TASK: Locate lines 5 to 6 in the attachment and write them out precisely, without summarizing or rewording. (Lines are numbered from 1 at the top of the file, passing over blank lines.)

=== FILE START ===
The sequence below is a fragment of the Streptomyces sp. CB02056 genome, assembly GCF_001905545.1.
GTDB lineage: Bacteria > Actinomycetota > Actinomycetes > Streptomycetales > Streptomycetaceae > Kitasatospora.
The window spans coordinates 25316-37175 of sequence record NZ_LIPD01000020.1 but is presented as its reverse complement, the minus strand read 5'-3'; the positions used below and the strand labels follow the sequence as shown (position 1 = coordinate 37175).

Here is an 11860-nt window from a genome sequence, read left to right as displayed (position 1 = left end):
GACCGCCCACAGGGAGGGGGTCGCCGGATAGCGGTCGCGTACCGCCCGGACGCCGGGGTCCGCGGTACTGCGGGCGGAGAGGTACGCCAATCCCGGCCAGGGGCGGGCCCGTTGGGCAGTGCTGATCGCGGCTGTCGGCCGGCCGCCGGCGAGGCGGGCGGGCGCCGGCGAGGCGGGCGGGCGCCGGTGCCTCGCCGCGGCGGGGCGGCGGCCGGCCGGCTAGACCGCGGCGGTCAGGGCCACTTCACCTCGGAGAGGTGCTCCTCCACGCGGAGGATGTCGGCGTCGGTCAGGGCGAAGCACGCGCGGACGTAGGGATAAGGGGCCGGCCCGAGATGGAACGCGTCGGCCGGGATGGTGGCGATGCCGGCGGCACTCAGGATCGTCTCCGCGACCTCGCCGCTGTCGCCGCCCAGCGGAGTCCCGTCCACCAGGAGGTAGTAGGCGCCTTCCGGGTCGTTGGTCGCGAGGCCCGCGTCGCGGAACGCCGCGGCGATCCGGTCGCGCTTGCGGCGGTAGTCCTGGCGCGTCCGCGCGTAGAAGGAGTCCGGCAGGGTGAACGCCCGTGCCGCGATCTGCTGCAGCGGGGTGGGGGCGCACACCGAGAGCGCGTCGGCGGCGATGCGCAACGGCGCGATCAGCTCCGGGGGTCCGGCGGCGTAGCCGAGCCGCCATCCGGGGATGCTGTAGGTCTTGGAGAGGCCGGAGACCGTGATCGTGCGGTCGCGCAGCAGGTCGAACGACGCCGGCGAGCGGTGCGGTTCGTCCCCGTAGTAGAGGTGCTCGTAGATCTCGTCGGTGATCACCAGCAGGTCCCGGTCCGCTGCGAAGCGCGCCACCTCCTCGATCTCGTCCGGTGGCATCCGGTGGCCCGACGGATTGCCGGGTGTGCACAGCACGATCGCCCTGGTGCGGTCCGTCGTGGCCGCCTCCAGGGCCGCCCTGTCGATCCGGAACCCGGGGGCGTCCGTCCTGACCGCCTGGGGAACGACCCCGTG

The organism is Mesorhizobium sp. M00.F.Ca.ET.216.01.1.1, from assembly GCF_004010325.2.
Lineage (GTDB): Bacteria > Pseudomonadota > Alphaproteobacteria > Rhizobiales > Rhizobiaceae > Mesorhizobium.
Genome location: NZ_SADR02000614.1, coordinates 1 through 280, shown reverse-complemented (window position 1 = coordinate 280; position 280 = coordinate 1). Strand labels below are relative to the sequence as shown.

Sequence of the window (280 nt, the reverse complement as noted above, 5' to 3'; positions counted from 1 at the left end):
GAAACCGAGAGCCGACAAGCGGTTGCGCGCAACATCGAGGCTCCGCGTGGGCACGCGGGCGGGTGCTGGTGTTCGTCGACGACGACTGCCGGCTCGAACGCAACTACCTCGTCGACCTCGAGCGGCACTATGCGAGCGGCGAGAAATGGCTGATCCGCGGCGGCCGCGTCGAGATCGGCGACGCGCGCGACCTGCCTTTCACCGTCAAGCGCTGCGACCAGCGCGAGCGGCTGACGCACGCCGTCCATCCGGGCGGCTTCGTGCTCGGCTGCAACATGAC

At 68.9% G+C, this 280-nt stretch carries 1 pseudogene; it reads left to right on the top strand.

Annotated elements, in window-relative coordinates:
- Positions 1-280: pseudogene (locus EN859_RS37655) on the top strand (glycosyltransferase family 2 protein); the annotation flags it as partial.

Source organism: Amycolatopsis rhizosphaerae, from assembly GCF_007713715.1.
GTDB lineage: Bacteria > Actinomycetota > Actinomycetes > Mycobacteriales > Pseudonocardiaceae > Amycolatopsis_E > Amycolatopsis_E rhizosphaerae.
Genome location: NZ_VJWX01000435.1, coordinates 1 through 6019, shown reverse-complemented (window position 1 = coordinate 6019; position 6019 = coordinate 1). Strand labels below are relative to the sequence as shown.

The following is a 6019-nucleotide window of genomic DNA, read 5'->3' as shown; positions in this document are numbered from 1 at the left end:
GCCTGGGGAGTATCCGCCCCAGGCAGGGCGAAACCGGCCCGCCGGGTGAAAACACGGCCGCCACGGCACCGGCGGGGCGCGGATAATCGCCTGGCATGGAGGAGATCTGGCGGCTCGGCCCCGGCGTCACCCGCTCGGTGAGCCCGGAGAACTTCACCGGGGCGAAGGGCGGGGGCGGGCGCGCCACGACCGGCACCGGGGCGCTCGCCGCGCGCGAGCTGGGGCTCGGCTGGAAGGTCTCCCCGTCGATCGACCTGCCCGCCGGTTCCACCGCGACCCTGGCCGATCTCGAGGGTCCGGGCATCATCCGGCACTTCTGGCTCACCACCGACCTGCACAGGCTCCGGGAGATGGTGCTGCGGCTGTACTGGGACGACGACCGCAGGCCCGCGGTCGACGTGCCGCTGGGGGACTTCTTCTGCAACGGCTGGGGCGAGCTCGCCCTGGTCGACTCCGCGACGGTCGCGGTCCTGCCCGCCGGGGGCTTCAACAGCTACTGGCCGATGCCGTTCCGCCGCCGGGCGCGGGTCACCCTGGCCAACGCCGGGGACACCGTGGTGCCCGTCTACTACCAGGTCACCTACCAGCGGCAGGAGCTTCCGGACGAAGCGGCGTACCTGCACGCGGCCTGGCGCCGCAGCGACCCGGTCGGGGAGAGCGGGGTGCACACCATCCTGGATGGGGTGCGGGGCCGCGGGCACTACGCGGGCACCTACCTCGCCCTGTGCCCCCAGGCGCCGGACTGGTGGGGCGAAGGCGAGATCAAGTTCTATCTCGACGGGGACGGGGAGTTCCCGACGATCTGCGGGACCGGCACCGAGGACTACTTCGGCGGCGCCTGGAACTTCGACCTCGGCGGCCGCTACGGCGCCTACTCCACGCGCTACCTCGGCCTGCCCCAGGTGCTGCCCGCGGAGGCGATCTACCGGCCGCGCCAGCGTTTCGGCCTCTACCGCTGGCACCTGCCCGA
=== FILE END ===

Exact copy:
GACCGCCCACAGGGAGGGGGTCGCCGGATAGCGGTCGCGTACCGCCCGGACGCCGGGGTCCGCGGTACTGCGGGCGGAGAGGTACGCCAATCCCGGCCAGGGGCGGGCCCGTTGGGCAGTGCTGATCGCGGCTGTCGGCCGGCCGCCGGCGAGGCGGGCGGGCGCCGGCGAGGCGGGCGGGCGCCGGTGCCTCGCCGCGGCGGGGCGGCGGCCGGCCGGCTAGACCGCGGCGGTCAGGGCCACTTCACCTCGGAGAGGTGCTCCTCCACGCGGAGGATGTCGGCGTCGGTCAGGGCGAAGCACGCGCGGACGTAGGGATAAGGGGCCGGCCCGAGATGGAACGCGTCGGCCGGGATGGTGGCGATGCCGGCGGCACTCAGGATCGTCTCCGCGACCTCGCCGCTGTCGCCGCCCAGCGGAGTCCCGTCCACCAGGAGGTAGTAGGCGCCTTCCGGGTCGTTGGTCGCGAGGCCCGCGTCGCGGAACGCCGCGGCGATCCGGTCGCGCTTGCGGCGGTAGTCCTGGCGCGTCCGCGCGTAGAAGGAGTCCGGCAGGGTGAACGCCCGTGCCGCGATCTGCTGCAGCGGGGTGGGGGCGCACACCGAGAGCGCGTCGGCGGCGATGCGCAACGGCGCGATCAGCTCCGGGGGTCCGGCGGCGTAGCCGAGCCGCCATCCGGGGATGCTGTAGGTCTTGGAGAGGCCGGAGACCGTGATCGTGCGGTCGCGCAGCAGGTCGAACGACGCCGGCGAGCGGTGCGGTTCGTCCCCGTAGTAGAGGTGCTCGTAGATCTCGTCGGTGATCACCAGCAGGTCCCGGTCCGCTGCGAAGCGCGCCACCTCCTCGATCTCGTCCGGTGGCATCCGGTGGCCCGACGGATTGCCGGGTGTGCACAGCACGATCGCCCTGGTGCGGTCCGTCGTGGCCGCCTCCAGGGCCGCCCTGTCGATCCGGAACCCGGGGGCGTCCGTCCTGACCGCCTGGGGAACGACCCCGTG

The organism is Mesorhizobium sp. M00.F.Ca.ET.216.01.1.1, from assembly GCF_004010325.2.